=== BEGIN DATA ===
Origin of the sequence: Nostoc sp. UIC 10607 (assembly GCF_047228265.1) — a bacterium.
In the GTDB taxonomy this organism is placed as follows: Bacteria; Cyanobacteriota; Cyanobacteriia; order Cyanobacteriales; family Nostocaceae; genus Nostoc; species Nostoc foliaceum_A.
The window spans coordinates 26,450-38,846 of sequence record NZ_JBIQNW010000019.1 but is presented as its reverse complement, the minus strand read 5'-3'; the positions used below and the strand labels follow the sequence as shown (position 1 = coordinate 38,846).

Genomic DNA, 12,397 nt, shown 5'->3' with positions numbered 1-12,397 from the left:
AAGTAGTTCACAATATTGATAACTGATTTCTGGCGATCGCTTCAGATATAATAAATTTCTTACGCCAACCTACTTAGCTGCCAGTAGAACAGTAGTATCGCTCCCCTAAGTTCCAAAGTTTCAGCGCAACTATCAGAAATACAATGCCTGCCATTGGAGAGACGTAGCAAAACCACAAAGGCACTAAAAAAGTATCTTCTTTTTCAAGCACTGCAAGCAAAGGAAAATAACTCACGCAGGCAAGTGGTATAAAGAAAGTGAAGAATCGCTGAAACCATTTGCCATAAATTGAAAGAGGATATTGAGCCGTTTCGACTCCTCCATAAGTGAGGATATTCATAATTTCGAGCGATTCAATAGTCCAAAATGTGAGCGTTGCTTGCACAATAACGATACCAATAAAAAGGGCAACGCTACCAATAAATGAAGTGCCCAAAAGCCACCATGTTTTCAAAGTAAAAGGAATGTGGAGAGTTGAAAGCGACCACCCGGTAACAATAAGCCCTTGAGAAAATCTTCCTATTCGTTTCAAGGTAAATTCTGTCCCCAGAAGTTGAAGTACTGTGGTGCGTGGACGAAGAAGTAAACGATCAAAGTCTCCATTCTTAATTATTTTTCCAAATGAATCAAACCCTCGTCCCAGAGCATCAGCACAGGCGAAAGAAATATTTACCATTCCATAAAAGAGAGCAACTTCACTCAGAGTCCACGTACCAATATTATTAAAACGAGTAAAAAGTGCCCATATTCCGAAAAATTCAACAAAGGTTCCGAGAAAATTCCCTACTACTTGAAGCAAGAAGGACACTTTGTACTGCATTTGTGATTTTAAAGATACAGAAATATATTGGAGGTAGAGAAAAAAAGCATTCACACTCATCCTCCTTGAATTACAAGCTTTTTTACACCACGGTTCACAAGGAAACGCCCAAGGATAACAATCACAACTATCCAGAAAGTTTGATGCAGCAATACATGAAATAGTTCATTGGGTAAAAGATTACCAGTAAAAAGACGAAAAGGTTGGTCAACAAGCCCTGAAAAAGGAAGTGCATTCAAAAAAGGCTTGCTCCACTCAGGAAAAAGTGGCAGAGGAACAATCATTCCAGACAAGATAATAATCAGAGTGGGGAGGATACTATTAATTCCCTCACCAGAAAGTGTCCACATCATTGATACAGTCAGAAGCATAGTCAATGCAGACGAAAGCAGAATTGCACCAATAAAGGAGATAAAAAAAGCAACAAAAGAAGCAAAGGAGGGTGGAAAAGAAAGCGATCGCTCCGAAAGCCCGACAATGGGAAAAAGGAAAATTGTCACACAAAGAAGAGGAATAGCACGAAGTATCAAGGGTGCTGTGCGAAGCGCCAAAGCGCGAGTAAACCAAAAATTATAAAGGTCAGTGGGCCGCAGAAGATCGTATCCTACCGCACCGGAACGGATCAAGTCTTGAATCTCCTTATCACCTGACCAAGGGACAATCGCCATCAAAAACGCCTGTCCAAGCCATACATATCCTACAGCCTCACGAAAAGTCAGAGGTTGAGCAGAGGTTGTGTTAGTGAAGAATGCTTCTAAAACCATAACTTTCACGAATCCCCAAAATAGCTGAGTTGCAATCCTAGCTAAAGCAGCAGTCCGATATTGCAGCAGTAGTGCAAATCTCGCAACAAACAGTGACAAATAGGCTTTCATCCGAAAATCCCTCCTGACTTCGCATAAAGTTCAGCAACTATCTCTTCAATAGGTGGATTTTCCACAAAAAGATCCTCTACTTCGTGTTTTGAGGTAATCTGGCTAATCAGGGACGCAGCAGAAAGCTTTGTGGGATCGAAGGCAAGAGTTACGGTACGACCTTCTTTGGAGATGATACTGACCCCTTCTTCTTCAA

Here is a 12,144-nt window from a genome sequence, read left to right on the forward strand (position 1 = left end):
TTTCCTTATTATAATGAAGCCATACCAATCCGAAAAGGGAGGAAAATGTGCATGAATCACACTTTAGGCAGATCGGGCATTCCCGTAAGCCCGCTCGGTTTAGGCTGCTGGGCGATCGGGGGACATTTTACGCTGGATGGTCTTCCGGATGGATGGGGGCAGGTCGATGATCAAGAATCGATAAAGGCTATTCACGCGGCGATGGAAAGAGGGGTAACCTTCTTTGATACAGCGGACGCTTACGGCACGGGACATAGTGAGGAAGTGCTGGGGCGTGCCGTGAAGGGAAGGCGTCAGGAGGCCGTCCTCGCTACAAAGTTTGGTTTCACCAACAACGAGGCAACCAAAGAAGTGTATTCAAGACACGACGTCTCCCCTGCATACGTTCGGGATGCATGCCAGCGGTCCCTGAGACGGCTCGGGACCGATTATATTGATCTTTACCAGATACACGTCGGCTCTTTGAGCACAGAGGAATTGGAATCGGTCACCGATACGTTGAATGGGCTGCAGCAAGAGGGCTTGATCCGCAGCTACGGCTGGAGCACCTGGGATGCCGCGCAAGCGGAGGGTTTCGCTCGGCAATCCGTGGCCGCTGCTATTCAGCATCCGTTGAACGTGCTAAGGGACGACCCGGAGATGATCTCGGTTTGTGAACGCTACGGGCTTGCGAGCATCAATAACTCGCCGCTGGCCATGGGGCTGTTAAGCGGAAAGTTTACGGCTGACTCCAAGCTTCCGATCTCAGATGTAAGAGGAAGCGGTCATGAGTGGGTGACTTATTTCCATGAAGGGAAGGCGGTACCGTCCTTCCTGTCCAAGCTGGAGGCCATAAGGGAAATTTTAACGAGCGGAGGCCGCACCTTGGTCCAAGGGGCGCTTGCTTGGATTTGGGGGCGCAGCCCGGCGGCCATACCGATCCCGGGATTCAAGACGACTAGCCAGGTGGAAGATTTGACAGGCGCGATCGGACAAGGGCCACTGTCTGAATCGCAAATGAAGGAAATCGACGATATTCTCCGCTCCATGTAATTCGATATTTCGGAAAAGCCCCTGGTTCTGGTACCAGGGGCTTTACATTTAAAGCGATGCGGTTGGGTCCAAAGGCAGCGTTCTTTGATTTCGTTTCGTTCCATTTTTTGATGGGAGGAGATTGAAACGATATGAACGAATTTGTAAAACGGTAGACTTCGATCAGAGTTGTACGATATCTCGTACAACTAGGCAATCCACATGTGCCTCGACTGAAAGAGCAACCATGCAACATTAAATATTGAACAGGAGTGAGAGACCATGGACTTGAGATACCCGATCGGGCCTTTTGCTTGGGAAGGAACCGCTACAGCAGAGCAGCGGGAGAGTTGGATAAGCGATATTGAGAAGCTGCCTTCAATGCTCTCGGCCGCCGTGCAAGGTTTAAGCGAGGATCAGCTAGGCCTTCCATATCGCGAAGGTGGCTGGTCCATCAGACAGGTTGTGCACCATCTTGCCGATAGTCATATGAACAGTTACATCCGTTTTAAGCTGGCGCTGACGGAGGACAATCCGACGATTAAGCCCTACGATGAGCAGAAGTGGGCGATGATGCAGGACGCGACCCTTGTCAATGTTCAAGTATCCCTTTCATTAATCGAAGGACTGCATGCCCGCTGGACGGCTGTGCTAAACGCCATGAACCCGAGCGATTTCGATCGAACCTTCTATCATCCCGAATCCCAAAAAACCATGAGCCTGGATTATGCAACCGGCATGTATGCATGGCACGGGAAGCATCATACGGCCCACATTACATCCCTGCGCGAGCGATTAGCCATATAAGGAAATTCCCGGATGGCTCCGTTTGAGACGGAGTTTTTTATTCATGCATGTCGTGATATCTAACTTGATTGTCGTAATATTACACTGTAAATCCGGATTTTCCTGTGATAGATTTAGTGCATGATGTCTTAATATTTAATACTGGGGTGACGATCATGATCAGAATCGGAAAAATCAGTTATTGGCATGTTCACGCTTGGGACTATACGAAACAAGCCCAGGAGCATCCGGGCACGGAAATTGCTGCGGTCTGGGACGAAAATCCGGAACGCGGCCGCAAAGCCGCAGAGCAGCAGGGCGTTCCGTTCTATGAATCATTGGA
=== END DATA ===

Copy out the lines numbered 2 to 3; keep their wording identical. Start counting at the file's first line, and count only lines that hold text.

In the GTDB taxonomy this organism is placed as follows: Bacteria; Cyanobacteriota; Cyanobacteriia; order Cyanobacteriales; family Nostocaceae; genus Nostoc; species Nostoc foliaceum_A.
The window spans coordinates 26,450-38,846 of sequence record NZ_JBIQNW010000019.1 but is presented as its reverse complement, the minus strand read 5'-3'; the positions used below and the strand labels follow the sequence as shown (position 1 = coordinate 38,846).